Cuban Dissident on Hunger Strike Dies in Custody
January 31, 2012
By: Rebecca Aaberg | Printer Friendly
On January 19, Cuban dissident Wilmar Villar Mendoz died in custody, CNN reported. The Cuban government has denied any connection between Villar’s involvement in opposition politics and his jail sentence, claiming his arrest and conviction are tied to charges of domestic violence. However, while the Cuban government stated that Villar was a “common criminal,” human rights groups and the United States government have acknowledged Villar as a political prisoner.
In November 2011, Villar was sentenced to four years in prison following his participation in an opposition demonstration. Human Rights Watch reported that Villar was not allowed an attorney at his trial, nor could he speak in his own defense, adding that “arbitrary arrests, sham trials, inhumane imprisonment, and harassment of dissidents’ families… are the tactics used to silence critics” in the country. AFP reported that since his conviction, Villar participated in a 50-day hunger strike. The Inter-American Commission on Human Rights condemned the death as part of a crackdown on dissent in the country. In a statement, the White House called Villar “a young and courageous defender of human rights and fundamental freedoms,” and added that “Villar’s senseless death highlights the ongoing repression of the Cuban people and the plight faced by brave individuals standing up for the universal rights of all Cubans.”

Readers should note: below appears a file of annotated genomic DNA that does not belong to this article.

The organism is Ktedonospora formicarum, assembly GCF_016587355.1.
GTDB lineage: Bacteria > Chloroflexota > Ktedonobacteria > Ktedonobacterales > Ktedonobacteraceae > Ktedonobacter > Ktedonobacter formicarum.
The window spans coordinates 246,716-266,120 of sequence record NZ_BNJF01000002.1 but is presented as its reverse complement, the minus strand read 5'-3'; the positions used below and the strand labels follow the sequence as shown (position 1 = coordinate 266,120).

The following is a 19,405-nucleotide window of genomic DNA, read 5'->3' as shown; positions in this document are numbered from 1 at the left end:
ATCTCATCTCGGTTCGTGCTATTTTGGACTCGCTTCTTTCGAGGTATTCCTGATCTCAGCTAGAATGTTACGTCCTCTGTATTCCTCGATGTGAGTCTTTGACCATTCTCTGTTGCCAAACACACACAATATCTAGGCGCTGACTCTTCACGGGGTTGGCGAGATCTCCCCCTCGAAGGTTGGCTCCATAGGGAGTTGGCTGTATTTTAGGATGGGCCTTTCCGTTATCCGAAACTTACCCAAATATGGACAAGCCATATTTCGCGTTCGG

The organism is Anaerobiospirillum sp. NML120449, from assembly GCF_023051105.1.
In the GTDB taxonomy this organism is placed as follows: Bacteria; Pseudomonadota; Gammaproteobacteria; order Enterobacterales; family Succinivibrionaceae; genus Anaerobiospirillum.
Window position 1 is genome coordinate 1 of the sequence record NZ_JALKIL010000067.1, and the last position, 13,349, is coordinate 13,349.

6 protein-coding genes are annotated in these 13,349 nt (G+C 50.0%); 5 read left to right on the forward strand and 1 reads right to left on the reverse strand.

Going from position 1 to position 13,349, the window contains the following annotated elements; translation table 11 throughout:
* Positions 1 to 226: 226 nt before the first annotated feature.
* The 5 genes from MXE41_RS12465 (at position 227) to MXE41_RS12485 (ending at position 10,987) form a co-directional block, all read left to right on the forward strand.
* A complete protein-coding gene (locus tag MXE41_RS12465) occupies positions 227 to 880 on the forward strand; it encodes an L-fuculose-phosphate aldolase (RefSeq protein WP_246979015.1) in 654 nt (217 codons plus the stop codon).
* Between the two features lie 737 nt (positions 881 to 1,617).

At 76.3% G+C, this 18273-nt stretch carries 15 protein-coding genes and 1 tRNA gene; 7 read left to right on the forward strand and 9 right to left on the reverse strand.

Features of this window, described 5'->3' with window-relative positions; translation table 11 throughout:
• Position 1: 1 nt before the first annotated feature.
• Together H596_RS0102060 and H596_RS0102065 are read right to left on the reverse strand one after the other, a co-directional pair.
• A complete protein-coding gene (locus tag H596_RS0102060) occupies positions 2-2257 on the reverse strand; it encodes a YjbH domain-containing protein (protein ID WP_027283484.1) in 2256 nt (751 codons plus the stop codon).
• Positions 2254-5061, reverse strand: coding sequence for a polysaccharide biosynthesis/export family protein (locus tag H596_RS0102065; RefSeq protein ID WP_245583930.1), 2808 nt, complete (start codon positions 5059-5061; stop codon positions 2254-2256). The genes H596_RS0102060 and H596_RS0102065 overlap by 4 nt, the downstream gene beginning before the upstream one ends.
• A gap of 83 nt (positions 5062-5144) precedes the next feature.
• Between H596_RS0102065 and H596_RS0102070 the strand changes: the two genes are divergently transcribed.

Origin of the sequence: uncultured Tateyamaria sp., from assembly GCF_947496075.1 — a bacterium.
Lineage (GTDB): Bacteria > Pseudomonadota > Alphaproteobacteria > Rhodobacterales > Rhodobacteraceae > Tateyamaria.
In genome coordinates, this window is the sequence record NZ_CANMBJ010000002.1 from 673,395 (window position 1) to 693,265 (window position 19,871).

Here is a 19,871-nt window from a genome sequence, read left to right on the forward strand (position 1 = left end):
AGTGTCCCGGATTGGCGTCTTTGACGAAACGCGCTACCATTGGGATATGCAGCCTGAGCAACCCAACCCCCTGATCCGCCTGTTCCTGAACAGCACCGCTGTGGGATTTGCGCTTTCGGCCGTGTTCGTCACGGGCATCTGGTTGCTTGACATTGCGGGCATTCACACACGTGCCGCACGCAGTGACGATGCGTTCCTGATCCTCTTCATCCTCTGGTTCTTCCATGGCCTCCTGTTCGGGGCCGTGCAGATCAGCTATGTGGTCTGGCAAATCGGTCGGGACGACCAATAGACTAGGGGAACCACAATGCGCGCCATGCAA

The Cuban government denies holding political prisoners, BBC reported. The state-run Cubadebate news service reported that Villar was convicted for domestic abuse. Cubadebate explained the death as the result of multiple organ failure and septic shock from complications from pneumonia, and called conflicting reports from outside news sources part of an “international defamatory campaign” working “in collusion with domestic counterrevolutionary elements.”
Elizardo Sanchez, a dissident leader in Cuba, called Villar’s death “avoidable” and said that the communist government “bears complete moral, political and legal responsibility for the death of Wilmar.” According to AFP, authorities have arrested more than 30 political dissidents in anticipation of Villar’s funeral.
Yaoni Sanchez, a Cuban blogger, expected the state media to combat the impact of Villar’s death on the Cuban people: “The official propaganda will attempt to downplay the importance of his hunger strike and shower his name with all sorts of derogatory adjectives. All this, because the Cuban government can’t permit even a glimmer of doubt in the minds of ordinary TV viewers. It would be very dangerous if people started to believe that a regime opponent would sacrifice his life for a cause, to be a good patriot and even a decent man.”
The Human Rights Watch World Report 2012 recognized Cuba as the only country in Latin America that “represses virtually all forms of political dissent.”
For more news on Cuba, please see:
Cuba's Laura Pollan, Human Rights Activist, Dies at 63
AFP – Cuba Dissident Buried as Havana Cries Foul
BBC – Cuba Says Dead Prisoner Wilman Villar “No Dissident”
CNN – Cuba Lashes Out at the US Over Criticism of Prisoner’s Death
Democracy Digest – Dissident’s Death “Part of Larger Wave of Repression” in Cuba
Human Rights Watch - World Report 2012The White House – Statement by the Press Secretary on the Death of Cuban Activist Wilmar Villar